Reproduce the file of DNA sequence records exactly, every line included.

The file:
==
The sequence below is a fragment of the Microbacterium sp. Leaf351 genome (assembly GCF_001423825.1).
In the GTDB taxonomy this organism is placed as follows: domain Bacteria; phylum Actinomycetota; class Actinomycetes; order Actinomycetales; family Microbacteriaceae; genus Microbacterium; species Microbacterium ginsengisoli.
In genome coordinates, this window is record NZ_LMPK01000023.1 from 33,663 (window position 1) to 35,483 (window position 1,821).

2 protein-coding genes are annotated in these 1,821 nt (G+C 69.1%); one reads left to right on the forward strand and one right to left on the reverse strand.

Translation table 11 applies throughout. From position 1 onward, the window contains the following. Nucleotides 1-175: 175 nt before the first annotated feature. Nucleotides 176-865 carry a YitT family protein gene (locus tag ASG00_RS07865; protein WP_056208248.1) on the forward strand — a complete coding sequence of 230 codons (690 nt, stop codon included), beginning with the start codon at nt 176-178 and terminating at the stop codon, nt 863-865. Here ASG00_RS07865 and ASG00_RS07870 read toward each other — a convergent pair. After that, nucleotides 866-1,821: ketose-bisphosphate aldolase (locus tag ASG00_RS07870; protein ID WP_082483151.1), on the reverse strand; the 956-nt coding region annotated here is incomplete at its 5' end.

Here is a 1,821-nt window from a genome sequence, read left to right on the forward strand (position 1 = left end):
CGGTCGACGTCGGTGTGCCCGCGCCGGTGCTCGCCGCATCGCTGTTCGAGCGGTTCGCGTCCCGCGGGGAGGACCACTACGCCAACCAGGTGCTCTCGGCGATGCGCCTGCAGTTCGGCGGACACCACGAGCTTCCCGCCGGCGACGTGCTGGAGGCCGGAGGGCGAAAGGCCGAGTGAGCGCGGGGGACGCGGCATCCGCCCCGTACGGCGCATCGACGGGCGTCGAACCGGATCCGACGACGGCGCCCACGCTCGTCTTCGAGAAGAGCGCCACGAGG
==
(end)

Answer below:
The sequence below is a fragment of the Microbacterium sp. Leaf351 genome (assembly GCF_001423825.1).
In the GTDB taxonomy this organism is placed as follows: domain Bacteria; phylum Actinomycetota; class Actinomycetes; order Actinomycetales; family Microbacteriaceae; genus Microbacterium; species Microbacterium ginsengisoli.
In genome coordinates, this window is record NZ_LMPK01000023.1 from 33,663 (window position 1) to 35,483 (window position 1,821).

2 protein-coding genes are annotated in these 1,821 nt (G+C 69.1%); one reads left to right on the forward strand and one right to left on the reverse strand.

Translation table 11 applies throughout. From position 1 onward, the window contains the following. Nucleotides 1-175: 175 nt before the first annotated feature. Nucleotides 176-865 carry a YitT family protein gene (locus tag ASG00_RS07865; protein WP_056208248.1) on the forward strand — a complete coding sequence of 230 codons (690 nt, stop codon included), beginning with the start codon at nt 176-178 and terminating at the stop codon, nt 863-865. Here ASG00_RS07865 and ASG00_RS07870 read toward each other — a convergent pair. After that, nucleotides 866-1,821: ketose-bisphosphate aldolase (locus tag ASG00_RS07870; protein ID WP_082483151.1), on the reverse strand; the 956-nt coding region annotated here is incomplete at its 5' end.

Here is a 1,821-nt window from a genome sequence, read left to right on the forward strand (position 1 = left end):
CGGTCGACGTCGGTGTGCCCGCGCCGGTGCTCGCCGCATCGCTGTTCGAGCGGTTCGCGTCCCGCGGGGAGGACCACTACGCCAACCAGGTGCTCTCGGCGATGCGCCTGCAGTTCGGCGGACACCACGAGCTTCCCGCCGGCGACGTGCTGGAGGCCGGAGGGCGAAAGGCCGAGTGAGCGCGGGGGACGCGGCATCCGCCCCGTACGGCGCATCGACGGGCGTCGAACCGGATCCGACGACGGCGCCCACGCTCGTCTTCGAGAAGAGCGCCACGAGG